Why are the Netherlands top and the UK bottom of the Unicef children’s well-being league table

The Netherlands ranked top in the Unicef league table of children’s well-being in better off countries. So, what are the Dutch doing better than the British, who propped up the table, asks Graham Hopkins

The recent Unicef overview report on the well-being of children in the most developed countries may have proved difficult reading for the seemingly socially impoverished UK. But for the top-ranking nation it proved as easy on the eye as the canals of Amsterdam. The Netherlands was ranked in the top 10 of all six dimensions (including material well-being, health and safety, educational well-being, family and peer relationships) while it proved best of all for subjective well-being.

So, why the profound sense of life satisfaction among its young people? It seems a big part of the answer lies in a commitment to social skills and culture. Indeed, for the Dutch, there is no development without culture.

A government sponsored website claims: “If culture is interpreted as the whole of beliefs, habits and customs of a society, culture is the foundation that supports every development. Economic development without roots in culture can never result in sustainable development. But culture is not  merely a means for material progress: it is a goal in itself.”

And it’s not just government spin. “I know that in Holland there are many opportunities for children to take part in cultural projects such as acting, rap, dance and so on,” says Rebecca Lobry of the International School for Humanities and Social Sciences at the University of Amsterdam, who herself holds singing classes.

Dr Hilde van Schaeren, a lecturer and researcher in social studies at Zuyd University, Maastricht, agrees: “I think that special attention to social skills and other skills – such as dancing, acting and playing football – and not only attention to the development of cognitive skills is a key factor in the feeling of wellbeing of these kids.”

And social work’s role is integral to this, suggests Dr Willem Blok of NHL University, Leeuwarden: “Dutch social policy urges social work – which is mostly run by non-governmental organisations – to contribute to the social quality in society by stimulating participation and accessibility, preventing social exclusion and supporting local social policy.”

Such a feeling of cohesion surfs over into social inclusion and equality. “The Dutch prefer to think of their culture as open and tolerant towards diversity,” says van Schaeren.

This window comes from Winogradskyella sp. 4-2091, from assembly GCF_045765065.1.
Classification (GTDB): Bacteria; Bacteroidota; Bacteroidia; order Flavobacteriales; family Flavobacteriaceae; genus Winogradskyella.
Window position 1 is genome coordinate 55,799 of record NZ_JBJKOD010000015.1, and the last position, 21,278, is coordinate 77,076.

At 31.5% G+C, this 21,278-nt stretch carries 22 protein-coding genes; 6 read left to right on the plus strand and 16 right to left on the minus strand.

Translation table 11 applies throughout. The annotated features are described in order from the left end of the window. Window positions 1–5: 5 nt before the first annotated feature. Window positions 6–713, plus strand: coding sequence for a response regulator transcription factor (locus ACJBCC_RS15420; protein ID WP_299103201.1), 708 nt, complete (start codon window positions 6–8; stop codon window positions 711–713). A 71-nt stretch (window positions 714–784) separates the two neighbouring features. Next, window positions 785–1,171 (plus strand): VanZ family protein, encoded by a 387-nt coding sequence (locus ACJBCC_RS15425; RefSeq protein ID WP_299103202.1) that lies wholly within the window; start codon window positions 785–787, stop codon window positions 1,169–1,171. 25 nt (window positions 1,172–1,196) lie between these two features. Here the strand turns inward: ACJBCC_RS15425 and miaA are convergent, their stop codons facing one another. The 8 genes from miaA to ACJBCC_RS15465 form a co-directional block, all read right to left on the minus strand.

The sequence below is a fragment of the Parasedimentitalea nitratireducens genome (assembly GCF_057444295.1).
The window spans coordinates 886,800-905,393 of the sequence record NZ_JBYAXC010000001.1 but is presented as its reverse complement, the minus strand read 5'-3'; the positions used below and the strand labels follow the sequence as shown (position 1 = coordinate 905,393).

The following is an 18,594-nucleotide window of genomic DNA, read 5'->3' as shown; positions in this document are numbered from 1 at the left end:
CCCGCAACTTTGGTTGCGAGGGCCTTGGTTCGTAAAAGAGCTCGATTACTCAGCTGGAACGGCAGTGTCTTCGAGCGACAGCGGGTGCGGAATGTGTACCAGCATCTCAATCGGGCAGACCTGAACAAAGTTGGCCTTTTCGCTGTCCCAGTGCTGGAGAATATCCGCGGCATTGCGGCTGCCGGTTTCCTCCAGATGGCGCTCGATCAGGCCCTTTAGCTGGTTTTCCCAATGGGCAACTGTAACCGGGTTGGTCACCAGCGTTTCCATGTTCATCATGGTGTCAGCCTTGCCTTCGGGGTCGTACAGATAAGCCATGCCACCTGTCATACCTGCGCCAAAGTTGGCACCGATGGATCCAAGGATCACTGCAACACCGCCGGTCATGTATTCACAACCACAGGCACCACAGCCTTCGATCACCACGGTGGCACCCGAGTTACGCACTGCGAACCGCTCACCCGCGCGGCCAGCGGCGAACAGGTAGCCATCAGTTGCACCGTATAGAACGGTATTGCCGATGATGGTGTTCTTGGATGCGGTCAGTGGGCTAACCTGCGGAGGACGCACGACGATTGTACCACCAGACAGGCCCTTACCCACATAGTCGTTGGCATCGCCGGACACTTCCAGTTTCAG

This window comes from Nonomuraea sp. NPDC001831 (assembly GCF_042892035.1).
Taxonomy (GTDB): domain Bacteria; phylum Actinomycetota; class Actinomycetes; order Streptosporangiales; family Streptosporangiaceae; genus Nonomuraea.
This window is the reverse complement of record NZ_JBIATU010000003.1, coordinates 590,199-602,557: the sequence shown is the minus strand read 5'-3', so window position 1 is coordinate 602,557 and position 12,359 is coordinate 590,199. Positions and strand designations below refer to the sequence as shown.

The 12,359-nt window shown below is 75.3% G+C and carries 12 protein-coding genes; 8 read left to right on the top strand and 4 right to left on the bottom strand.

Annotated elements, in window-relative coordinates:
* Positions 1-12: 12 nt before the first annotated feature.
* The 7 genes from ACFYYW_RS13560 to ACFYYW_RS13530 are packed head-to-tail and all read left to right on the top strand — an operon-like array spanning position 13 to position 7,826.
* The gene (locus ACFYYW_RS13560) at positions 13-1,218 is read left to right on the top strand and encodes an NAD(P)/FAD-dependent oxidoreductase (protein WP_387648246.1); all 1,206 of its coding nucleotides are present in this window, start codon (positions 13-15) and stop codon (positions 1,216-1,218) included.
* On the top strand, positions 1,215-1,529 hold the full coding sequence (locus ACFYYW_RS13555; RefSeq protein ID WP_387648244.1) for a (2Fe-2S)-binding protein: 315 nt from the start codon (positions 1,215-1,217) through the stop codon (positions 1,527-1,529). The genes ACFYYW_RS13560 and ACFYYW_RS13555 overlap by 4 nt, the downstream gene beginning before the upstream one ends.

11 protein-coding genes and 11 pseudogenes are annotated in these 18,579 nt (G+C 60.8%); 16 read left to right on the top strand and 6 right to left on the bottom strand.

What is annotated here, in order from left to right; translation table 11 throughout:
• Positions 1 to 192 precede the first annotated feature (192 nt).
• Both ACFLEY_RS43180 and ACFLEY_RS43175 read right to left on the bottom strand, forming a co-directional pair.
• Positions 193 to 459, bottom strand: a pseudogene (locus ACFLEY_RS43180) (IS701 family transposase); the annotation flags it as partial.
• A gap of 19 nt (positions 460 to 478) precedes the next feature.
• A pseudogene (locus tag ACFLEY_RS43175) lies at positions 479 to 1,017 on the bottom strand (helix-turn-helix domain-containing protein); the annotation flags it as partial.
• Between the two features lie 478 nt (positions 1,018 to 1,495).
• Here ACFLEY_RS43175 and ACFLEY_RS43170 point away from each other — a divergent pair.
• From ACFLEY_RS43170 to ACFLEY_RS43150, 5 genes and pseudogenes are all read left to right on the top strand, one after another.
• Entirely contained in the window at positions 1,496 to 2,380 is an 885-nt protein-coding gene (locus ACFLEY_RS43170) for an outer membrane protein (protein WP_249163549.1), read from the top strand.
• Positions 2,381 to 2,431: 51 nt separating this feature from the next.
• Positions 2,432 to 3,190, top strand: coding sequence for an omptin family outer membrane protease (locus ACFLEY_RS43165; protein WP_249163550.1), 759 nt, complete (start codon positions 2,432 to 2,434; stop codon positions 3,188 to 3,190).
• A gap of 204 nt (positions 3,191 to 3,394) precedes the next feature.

“Historically, the Netherlands has always been an immigration country. Racism and discrimination are words that do not fit easily into the everyday vocabulary of a Dutch person.”

However, a wave of anti-Islam unrest erupted after of the murder in 2004 of the film-maker Theo van Gogh, whose TV film Submission portrayed violence against women in Islamic communities. The firebombing of mosques and Muslim schools challenged the Netherlands’ image as a country where tolerance is deep-rooted.

And to such a degree that concerns were raised about the effect of negative representation of ethnicity and multi-culturalism upon young people’s well-being.

However, research carried out by van Schaeren in a school with 37 per cent migrant students in Maastricht showed that, despite the media coverage, the young people considered cultural understanding and exchange to be important. “The students said they had their own evaluative procedures to decide whether something or someone is bad. ‘The media reports lies!’ they said.”

He continues: “As regards ethnicity, migrant students were proud of the fact they had a double identity. They considered themselves Moroccan, Bosnian, Iraqi and so on, and an inhabitant of Maastricht. This regional orientation was also mentioned by the Dutch pupils. First and foremost, they considered themselves inhabitants of Maastricht.”

And first and foremost is where the Dutch find themselves in providing a sense of well-being for its future adults. A sense of local and national belonging boosted by state investment (politically and financially) in their social welfare is what guides practice with young people. And judging from the Unicef rankings, it has more than paid for itself.

Lessons learned

● The primary motive for development is not economic expansion but with social and cultural enhancement.

● For example, in van Schaeren’s research a social worker attached to the school said that teachers “were emotionally involved with the wellbeing of their students”.

● The state also recognises the importance of parent-child relationships. “We understand,” says a government spokesperson, “that people between the ages of 30 and 50 have difficulty combining work and care as they would like to because of financial pressures and lack of time. We have tried to make it easier for people to combine work and care. We also aim to encourage more women to participate in employment and more men to participate in care.”

Contact the author
Graham Hopkins

This article appeared in the 8 March issue under the headline “Dutch masters”



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